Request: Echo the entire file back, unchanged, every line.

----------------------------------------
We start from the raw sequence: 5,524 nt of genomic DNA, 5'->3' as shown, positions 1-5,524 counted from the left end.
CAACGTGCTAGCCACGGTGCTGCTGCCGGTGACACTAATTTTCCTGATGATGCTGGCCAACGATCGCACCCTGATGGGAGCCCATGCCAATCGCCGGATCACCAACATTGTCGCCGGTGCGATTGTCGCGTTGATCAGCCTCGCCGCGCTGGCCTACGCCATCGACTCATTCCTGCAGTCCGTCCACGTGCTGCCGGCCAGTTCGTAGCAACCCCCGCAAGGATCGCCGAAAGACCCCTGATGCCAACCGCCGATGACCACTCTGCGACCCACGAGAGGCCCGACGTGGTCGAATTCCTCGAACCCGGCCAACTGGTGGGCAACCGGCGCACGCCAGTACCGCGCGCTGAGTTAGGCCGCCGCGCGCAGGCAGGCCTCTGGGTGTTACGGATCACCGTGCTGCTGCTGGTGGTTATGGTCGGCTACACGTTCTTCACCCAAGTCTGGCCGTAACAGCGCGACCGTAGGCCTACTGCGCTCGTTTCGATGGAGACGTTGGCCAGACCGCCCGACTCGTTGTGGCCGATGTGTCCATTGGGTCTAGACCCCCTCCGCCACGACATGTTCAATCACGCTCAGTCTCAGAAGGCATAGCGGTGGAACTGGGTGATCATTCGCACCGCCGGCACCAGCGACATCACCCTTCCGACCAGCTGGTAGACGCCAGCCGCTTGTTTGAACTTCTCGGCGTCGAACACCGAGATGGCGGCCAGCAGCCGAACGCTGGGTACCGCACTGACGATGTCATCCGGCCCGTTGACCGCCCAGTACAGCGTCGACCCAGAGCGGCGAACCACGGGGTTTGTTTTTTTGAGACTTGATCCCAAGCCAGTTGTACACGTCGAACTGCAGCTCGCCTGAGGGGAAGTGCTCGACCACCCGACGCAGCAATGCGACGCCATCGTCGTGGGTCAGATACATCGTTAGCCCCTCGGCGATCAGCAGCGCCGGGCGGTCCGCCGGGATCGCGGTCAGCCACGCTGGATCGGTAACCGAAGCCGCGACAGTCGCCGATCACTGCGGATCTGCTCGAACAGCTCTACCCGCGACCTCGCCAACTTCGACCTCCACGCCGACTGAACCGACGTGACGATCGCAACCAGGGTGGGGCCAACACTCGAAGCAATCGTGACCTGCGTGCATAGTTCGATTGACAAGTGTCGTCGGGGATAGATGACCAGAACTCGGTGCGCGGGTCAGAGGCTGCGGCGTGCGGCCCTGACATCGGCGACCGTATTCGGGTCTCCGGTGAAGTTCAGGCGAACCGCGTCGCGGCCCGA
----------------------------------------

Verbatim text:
We start from the raw sequence: 5,524 nt of genomic DNA, 5'->3' as shown, positions 1-5,524 counted from the left end.
CAACGTGCTAGCCACGGTGCTGCTGCCGGTGACACTAATTTTCCTGATGATGCTGGCCAACGATCGCACCCTGATGGGAGCCCATGCCAATCGCCGGATCACCAACATTGTCGCCGGTGCGATTGTCGCGTTGATCAGCCTCGCCGCGCTGGCCTACGCCATCGACTCATTCCTGCAGTCCGTCCACGTGCTGCCGGCCAGTTCGTAGCAACCCCCGCAAGGATCGCCGAAAGACCCCTGATGCCAACCGCCGATGACCACTCTGCGACCCACGAGAGGCCCGACGTGGTCGAATTCCTCGAACCCGGCCAACTGGTGGGCAACCGGCGCACGCCAGTACCGCGCGCTGAGTTAGGCCGCCGCGCGCAGGCAGGCCTCTGGGTGTTACGGATCACCGTGCTGCTGCTGGTGGTTATGGTCGGCTACACGTTCTTCACCCAAGTCTGGCCGTAACAGCGCGACCGTAGGCCTACTGCGCTCGTTTCGATGGAGACGTTGGCCAGACCGCCCGACTCGTTGTGGCCGATGTGTCCATTGGGTCTAGACCCCCTCCGCCACGACATGTTCAATCACGCTCAGTCTCAGAAGGCATAGCGGTGGAACTGGGTGATCATTCGCACCGCCGGCACCAGCGACATCACCCTTCCGACCAGCTGGTAGACGCCAGCCGCTTGTTTGAACTTCTCGGCGTCGAACACCGAGATGGCGGCCAGCAGCCGAACGCTGGGTACCGCACTGACGATGTCATCCGGCCCGTTGACCGCCCAGTACAGCGTCGACCCAGAGCGGCGAACCACGGGGTTTGTTTTTTTGAGACTTGATCCCAAGCCAGTTGTACACGTCGAACTGCAGCTCGCCTGAGGGGAAGTGCTCGACCACCCGACGCAGCAATGCGACGCCATCGTCGTGGGTCAGATACATCGTTAGCCCCTCGGCGATCAGCAGCGCCGGGCGGTCCGCCGGGATCGCGGTCAGCCACGCTGGATCGGTAACCGAAGCCGCGACAGTCGCCGATCACTGCGGATCTGCTCGAACAGCTCTACCCGCGACCTCGCCAACTTCGACCTCCACGCCGACTGAACCGACGTGACGATCGCAACCAGGGTGGGGCCAACACTCGAAGCAATCGTGACCTGCGTGCATAGTTCGATTGACAAGTGTCGTCGGGGATAGATGACCAGAACTCGGTGCGCGGGTCAGAGGCTGCGGCGTGCGGCCCTGACATCGGCGACCGTATTCGGGTCTCCGGTGAAGTTCAGGCGAACCGCGTCGCGGCCCGA